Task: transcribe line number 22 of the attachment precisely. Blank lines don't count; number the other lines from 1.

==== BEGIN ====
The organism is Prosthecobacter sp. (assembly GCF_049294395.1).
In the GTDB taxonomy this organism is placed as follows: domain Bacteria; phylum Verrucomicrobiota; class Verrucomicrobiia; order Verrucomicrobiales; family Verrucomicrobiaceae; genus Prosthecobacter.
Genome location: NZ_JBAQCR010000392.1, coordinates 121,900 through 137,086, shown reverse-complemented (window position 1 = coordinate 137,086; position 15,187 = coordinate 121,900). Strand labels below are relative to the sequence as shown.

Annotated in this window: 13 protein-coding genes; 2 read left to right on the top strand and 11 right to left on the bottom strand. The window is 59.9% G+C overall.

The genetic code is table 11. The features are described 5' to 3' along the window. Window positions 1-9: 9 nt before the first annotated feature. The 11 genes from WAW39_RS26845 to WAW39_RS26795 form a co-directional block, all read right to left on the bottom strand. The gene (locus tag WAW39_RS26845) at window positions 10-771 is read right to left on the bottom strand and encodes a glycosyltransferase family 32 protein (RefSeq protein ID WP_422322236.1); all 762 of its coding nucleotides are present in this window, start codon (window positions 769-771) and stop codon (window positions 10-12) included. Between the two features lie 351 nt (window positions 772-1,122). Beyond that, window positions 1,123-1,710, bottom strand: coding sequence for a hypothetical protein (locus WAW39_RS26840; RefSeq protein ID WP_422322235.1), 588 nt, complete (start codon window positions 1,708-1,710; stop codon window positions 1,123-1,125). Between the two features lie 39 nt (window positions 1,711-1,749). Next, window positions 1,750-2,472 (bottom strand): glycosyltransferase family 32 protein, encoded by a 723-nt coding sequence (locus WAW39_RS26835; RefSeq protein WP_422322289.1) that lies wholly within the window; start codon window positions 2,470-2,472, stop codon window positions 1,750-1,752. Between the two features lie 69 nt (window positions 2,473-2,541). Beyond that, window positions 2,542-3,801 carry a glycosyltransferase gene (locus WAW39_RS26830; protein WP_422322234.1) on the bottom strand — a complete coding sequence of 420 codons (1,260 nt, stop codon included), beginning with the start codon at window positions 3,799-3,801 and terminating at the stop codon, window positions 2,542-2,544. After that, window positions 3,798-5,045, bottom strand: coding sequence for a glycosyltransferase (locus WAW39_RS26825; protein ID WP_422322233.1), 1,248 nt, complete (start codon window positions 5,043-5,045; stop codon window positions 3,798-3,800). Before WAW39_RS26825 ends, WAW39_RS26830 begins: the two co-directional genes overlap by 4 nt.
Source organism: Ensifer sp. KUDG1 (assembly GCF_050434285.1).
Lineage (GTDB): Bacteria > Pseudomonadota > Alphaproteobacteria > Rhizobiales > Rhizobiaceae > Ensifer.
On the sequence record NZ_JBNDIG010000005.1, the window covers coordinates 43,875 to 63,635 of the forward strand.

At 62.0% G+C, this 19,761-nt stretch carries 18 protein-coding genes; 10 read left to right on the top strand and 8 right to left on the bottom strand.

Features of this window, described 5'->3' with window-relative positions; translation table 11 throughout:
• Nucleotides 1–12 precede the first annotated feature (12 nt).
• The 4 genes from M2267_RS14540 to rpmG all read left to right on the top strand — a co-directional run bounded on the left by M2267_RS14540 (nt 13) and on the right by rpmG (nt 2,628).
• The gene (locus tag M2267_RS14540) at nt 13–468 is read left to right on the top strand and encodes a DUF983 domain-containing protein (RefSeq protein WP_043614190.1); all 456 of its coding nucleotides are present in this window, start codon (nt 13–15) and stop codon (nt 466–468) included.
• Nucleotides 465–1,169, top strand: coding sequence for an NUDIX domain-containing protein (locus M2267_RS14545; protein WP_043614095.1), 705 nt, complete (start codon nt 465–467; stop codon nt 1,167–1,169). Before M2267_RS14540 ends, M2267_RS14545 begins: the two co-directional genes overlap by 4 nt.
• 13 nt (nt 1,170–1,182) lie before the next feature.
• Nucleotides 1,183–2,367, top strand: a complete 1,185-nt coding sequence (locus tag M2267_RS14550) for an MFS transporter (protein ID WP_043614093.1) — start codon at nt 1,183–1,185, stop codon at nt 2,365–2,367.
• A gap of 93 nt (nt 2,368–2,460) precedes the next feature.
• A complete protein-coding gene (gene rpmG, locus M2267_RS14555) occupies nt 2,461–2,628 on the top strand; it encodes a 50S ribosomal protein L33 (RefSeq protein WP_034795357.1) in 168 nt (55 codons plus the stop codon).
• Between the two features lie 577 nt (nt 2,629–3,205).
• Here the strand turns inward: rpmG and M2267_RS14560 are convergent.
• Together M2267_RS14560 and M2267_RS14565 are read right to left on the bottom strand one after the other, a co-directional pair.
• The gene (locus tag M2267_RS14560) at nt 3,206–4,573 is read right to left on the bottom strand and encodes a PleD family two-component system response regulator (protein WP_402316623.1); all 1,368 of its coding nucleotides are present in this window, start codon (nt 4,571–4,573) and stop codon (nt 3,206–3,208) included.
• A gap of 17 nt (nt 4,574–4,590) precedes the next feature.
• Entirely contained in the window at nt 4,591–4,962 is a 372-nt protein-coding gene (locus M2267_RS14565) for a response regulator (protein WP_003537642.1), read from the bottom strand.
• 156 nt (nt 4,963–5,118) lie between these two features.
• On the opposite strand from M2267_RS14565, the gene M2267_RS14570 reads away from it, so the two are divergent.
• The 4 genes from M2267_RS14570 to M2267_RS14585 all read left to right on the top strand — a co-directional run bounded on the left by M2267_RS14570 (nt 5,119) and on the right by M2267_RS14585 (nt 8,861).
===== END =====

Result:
• The gene (locus tag M2267_RS14560) at nt 3,206–4,573 is read right to left on the bottom strand and encodes a PleD family two-component system response regulator (protein WP_402316623.1); all 1,368 of its coding nucleotides are present in this window, start codon (nt 4,571–4,573) and stop codon (nt 3,206–3,208) included.